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We've surveyed more than 6,000 shoppers about their experience with the brand of toaster they chose for their kitchen, from how happy they were with it to how long it took to develop a fault.
We discovered big differences between the best and worst brands, which goes to show it's worth taking your time and choosing wisely when you're buying a new toaster.
Our survey data takes into account the reported fault rates of currently owned products, aged seven years old or less, and when the problems occurred.
Read on to find out how big brands such as Breville, Dualit and Russell Hobbs really perform at breakfast time, how long they last without any problems and if owners feel like they're worth the money they paid.
The table below summarises the results of our latest survey. Brands are ranked by their customer satisfaction score, which relates to whether or not customers would recommend the brand to a friend.
|Brand||Customer satisfaction score||Customer satisfaction rating||Average test score||Fault-free after five years|
As the chart below shows, there is quite a difference between the brands with the highest (79%) and lowest (61%) customer satisfaction scores. There are also big differences between the average test scores for each brand, as well as how long you can expect your toaster to last.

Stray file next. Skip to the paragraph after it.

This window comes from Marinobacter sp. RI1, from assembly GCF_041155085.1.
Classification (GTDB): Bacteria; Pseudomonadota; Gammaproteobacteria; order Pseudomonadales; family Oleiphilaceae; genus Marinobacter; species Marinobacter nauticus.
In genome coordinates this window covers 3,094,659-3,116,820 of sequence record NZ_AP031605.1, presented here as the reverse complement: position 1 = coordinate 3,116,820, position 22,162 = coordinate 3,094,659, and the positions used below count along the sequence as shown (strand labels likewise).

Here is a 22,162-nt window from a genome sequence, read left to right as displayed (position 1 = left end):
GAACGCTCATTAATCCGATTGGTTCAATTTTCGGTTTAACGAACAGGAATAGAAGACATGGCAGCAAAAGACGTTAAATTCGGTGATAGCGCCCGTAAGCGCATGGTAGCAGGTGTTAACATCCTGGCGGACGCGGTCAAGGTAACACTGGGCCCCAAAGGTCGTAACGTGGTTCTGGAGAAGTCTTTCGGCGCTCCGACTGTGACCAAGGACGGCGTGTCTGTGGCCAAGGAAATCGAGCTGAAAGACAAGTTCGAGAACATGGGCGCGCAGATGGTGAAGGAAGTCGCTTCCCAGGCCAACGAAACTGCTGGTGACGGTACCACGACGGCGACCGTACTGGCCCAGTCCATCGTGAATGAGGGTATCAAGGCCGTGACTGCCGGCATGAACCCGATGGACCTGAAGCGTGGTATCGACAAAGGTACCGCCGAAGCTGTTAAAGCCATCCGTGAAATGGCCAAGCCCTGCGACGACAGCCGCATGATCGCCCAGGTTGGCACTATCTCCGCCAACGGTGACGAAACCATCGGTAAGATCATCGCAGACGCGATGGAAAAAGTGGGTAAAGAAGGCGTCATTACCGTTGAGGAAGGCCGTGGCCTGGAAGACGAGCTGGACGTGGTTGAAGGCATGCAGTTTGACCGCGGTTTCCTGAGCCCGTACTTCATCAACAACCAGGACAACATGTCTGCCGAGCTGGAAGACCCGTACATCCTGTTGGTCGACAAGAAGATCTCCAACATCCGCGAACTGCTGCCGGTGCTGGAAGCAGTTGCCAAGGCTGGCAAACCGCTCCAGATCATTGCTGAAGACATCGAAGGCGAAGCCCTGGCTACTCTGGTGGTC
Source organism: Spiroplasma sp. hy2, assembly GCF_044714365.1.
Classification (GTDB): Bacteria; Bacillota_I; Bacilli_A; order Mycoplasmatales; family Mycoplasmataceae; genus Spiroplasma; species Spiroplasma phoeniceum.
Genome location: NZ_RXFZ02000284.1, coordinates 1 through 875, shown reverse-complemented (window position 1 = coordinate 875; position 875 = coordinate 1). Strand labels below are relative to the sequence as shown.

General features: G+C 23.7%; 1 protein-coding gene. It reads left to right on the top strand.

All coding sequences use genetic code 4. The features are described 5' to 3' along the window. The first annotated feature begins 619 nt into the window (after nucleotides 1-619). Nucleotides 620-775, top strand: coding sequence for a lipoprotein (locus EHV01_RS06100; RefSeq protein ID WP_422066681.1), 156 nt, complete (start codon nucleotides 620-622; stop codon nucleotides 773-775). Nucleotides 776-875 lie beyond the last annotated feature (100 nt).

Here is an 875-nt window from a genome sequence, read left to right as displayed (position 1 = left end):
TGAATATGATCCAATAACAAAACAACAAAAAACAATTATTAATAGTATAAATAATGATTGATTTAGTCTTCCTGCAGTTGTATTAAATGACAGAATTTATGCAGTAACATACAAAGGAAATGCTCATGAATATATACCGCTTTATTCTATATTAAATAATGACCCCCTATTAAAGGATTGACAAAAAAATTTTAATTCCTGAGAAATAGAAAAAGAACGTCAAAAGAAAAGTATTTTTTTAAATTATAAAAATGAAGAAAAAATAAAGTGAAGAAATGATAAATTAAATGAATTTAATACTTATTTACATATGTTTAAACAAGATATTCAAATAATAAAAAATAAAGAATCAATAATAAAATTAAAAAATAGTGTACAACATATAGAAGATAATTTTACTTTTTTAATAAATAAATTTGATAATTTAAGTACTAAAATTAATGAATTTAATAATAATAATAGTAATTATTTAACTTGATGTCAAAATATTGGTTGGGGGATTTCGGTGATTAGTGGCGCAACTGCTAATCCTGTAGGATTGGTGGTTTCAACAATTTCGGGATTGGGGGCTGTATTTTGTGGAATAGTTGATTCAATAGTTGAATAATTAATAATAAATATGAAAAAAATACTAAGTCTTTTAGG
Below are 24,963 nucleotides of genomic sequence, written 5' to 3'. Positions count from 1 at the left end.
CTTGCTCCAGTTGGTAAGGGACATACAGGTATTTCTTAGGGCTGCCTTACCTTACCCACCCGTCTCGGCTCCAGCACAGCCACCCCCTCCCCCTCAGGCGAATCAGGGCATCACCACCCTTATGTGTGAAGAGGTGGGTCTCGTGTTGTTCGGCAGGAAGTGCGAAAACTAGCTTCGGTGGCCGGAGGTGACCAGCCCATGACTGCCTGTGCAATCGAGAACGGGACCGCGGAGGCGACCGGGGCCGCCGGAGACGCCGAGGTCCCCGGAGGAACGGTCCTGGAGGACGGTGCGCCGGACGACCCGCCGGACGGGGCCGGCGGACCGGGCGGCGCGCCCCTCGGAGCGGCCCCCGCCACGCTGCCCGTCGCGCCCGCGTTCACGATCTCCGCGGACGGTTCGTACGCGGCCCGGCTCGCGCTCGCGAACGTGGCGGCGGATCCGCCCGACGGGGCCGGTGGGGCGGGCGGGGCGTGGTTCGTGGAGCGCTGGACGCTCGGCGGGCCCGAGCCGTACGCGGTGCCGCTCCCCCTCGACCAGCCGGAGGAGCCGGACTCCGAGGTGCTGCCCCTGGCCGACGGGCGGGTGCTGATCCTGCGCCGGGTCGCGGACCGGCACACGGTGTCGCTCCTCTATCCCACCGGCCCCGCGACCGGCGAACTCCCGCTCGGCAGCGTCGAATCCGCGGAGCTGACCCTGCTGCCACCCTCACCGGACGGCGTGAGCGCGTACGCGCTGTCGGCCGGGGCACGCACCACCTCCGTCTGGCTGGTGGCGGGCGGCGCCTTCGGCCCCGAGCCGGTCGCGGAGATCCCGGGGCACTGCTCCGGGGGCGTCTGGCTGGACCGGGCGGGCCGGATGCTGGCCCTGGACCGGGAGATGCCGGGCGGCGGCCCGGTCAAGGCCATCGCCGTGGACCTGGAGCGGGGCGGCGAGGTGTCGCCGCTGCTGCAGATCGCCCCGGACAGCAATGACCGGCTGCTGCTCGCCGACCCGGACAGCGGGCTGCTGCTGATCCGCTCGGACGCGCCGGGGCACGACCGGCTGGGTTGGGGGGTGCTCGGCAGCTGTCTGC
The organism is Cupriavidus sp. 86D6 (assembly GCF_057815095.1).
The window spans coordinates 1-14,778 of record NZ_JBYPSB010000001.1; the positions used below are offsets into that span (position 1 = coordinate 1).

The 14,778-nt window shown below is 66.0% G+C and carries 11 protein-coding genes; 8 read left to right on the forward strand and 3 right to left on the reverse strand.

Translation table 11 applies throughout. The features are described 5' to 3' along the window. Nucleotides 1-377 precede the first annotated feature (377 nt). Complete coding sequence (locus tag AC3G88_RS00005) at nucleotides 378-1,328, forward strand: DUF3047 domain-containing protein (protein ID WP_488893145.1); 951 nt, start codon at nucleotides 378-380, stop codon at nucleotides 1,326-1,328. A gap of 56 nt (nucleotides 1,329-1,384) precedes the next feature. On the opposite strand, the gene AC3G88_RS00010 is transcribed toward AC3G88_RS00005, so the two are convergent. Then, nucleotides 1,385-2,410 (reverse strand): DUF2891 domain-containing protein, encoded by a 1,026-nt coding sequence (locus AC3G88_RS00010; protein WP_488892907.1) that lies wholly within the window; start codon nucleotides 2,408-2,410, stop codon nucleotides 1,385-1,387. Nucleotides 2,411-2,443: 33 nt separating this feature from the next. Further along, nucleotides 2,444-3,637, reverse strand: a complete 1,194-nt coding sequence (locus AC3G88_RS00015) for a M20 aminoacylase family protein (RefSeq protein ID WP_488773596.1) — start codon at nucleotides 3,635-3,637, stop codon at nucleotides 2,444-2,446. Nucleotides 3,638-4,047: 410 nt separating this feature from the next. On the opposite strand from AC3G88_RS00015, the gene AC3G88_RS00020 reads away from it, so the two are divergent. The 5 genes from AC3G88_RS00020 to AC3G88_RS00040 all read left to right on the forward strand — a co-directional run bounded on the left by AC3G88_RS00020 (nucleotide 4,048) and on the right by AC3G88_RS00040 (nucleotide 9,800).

The average toaster will last 12 years. This is based on the experiences of Which? Connect panel members who told us how long their previous appliance lasted before it developed a fault and needed to be replaced.
As you can see in the chart below, the very best brands will last closer to 13 years and some may tail off a bit earlier at 11 years, but looking after your toaster and cleaning it regularly will likely prolong its lifetime.
We’ve collected lots of data on average scores in our lab tests, customer happiness and estimated lifetime to supply an in-depth picture of well-known kettle brands.
This is the most common toaster problem that people experience (accounting for over one third of those who reported a fault.) This covers a wide range of issues, but could include problems such as uneven browning or bread taking an excessively long time to toast.
Faulty pop-up function came second with just under a quarter of those reporting a fault. This includes the lever not moving bread down into the slots and toast not popping up when it’s ready to eat.
Issues with the heating element and other product malfunctions, such as broken or stuck buttons and jammed crumb trays, were the most encountered faults.
Some of these issues can be avoided if you regularly clean out and maintain your toaster, and you can massively reduce your chances of experiencing any of these faults by choosing one of the most highly rated brands.
Which? has a wealth of information on Britain’s favourite toaster brands.
We regularly contact Which? Connect panel members and ask them to tell us about the kitchen appliances they own, including whether or not they would recommend a brand as well as how long the products last when they get them home.
This year, more than 13,000 panel members told us about more than 40,000 appliances, including 6,858 toasters. Our survey, combined with our independent lab testing, means we can help you choose the best toaster brand.
If you’ve already decided on the toaster brand you want to go for, use the links below to check out all of our reviews on your chosen brand.